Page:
I’ve started to wonder if we’re putting too much tech in front of drivers. As they navigate down the road, there are an awful lot of things that can add to your distracted driving.
My new car has a screen that shows current radar and weather forecasts. I’ve found the find-the-nearest-gas-stations and display their current pricing a great thing. But I worry about people using Open Table to book reservations or getting movie times — both things are on my touch screen — while driving.
At this year’s Consumer Electronic Show (CES), this digital concept car used Corning’s gorilla glass to give you an idea what might happen on your car’s console. Looks pretty cool to see a digital console all the way across, on the steering wheel, and on a nav screen. Here’s a picture from Bloomberg.
I can see the value in this kind of information if displayed properly. Corning says it’s lighter, too, so it can help save fuel.
Next Up: Windshield advertising
I like gadgets. I like to have the latest tech. But is it getting out of control?
But some folks are talking about the ability to integrate advertising into the system whether it’s on your display or right on your windshield with HUD (heads up display). The folks at Panasonic showed off tech that could see this scenario play out:
Imagine driving along when your windshield display lights up to tell you Wendy’s has a 2-for-1 deal at the next exit, and asks if you want to order?
That’s right, in addition to the ads, they are also talking about taking your order and letting you pay… right from your windshield.
It has Tom Gebhardt, head of Panasonic’s auto business for North America, talking about “revenue per car” that comes from subscriptions and micro payments.
“Owning the inside of the car is critical, it’s really where the money is made. The real value is locked up in the ad opportunity.” — John Butler, Bloomberg Intelligence analyst
But will tech come at a greater expense than micro payments? After declining death rates for decades, 2015 saw the biggest annual percentage increase in traffic deaths in 50 years. In the first six month of 2016, it jumped another 10.4%. A big cause has been mobile phones, and particular, using apps while driving.
I almost got hit by a car, and nearly clipped a pedestrian, this past summer. Both were playing Pokemon’ Go when it first came out and not watching what they were doing.
“NHTSA has long encouraged drivers to put down their phones and other devices, and just drive. With driver distraction one of the factors behind the rise of traffic fatalities, we are committed to working with the industry to ensure that mobile devices are designed to keep drivers’ eyes where they belong — on the road.” — NHTSA Administrator Dr. Mark Rosekind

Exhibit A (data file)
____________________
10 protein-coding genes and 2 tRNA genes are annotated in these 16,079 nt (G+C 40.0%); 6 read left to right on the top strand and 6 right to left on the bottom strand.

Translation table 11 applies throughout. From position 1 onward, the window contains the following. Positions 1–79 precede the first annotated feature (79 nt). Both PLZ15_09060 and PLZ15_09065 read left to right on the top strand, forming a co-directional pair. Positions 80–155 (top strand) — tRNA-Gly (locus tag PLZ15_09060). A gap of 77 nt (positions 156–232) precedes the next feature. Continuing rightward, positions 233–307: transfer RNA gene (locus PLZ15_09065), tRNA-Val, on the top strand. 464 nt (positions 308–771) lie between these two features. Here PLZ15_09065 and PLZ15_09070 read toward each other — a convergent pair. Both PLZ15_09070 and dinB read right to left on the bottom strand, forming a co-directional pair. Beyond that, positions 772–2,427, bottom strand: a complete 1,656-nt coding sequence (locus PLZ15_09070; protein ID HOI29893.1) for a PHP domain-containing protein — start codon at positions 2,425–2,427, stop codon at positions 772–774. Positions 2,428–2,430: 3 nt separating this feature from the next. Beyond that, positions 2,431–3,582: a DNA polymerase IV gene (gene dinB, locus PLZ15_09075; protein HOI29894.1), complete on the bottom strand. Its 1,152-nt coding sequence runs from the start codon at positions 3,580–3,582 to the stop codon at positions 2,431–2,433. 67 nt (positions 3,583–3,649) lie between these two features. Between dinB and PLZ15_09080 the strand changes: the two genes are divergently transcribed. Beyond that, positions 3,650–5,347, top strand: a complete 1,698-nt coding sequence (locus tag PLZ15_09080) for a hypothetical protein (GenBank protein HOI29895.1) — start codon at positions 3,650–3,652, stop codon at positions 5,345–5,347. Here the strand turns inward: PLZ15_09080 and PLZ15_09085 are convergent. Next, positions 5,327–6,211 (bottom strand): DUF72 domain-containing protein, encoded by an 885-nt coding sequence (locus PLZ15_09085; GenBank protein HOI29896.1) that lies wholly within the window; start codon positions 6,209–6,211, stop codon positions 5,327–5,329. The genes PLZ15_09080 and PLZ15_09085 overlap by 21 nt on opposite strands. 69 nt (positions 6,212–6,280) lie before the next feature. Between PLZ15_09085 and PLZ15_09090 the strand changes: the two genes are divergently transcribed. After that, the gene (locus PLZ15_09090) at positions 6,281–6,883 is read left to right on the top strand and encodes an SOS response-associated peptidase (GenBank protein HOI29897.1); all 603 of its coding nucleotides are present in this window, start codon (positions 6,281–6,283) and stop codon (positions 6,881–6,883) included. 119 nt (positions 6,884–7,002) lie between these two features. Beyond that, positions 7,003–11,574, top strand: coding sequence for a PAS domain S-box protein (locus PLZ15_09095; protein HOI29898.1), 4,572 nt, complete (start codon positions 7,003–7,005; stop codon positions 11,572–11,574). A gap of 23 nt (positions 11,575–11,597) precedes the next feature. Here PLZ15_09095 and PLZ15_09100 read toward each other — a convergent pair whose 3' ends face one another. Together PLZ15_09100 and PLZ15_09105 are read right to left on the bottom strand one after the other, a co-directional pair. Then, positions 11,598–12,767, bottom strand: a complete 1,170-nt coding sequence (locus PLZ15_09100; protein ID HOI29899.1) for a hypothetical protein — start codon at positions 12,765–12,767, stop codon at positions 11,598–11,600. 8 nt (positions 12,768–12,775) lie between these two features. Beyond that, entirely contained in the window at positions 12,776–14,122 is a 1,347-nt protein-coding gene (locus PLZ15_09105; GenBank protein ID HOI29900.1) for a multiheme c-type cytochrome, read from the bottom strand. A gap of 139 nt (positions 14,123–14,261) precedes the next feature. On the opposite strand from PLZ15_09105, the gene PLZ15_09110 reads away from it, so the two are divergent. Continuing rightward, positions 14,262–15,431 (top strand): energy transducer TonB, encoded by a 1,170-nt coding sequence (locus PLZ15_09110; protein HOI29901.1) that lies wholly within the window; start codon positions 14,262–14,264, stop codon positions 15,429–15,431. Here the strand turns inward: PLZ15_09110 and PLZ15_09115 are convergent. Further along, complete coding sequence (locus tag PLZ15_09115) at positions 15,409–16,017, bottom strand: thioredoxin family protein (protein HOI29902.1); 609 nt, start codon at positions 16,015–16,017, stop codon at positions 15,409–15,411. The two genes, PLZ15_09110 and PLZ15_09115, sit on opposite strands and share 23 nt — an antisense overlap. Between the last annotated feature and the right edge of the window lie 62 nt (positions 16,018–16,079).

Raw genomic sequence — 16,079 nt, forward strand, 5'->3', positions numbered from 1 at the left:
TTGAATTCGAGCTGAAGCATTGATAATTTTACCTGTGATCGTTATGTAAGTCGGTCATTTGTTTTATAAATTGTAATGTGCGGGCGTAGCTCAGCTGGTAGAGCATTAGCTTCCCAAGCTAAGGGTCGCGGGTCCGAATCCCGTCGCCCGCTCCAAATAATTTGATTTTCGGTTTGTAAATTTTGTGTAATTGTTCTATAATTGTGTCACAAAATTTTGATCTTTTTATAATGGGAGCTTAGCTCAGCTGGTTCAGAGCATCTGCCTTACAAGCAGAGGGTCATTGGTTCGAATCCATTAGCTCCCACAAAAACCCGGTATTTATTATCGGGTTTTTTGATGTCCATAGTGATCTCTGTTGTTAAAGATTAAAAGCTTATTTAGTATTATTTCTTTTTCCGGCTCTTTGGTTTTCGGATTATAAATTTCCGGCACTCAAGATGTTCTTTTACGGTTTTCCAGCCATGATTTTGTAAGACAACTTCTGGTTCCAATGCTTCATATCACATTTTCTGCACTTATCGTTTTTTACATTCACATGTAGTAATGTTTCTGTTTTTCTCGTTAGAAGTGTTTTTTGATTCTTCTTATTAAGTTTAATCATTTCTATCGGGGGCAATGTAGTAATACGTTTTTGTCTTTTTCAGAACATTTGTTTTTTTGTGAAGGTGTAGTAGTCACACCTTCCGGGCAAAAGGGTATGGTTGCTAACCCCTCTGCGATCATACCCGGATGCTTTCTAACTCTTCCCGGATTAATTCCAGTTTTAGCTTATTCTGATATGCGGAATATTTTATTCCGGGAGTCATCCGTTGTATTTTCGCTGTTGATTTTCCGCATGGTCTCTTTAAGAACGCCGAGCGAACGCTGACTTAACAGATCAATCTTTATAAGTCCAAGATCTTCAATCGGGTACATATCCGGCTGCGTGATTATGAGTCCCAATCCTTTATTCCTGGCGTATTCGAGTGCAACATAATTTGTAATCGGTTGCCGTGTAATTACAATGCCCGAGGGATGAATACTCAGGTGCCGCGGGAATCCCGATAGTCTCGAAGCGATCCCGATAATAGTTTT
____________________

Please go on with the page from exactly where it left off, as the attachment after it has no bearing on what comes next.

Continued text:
Tech may also be part of the solution
NHTSA (National Highway Transportation Safety Administration) is focusing on other types of tech that could make the roadways safer. Under proposed rules, it would have every car be able to talk to every other one.
RELATED: Talking cars could lead to safer driving and help the environment
If you’ve bought a new car lately, you know there’s an incredible amount of tech going on that has nothing to do with driving
NHSTA has proposed mandating vehicle-to-vehicle (V2V) communication technology on all new light-duty vehicles. NHTSA says that would help enable a multitude of new crash-avoidance applications that, once fully deployed, could prevent hundreds of thousands of crashes every year by helping vehicles “talk” to each other.
“We are carrying the ball as far as we can to realize the potential of transportation technology to save lives… This long promised V2V rule is the next step in that progression. Once deployed, V2V will provide 360-degree situational awareness on the road and will help us enhance vehicle safety.” — U.S. Transportation Secretary Anthony Foxx
NHTSA says it would help with safety, mobility, and the environment.
“Advanced vehicle technologies may well prove to be the silver bullet in saving lives on our roadways. V2V and automated vehicle technologies each hold great potential to make our roads safer, and when combined, their potential is untold.” — NHTSA Administrator Mark Rosekind
And that’s just the first step. NHTSA also hopes to get other things to talk to cars, such as traffic lights, stop signs and work zones.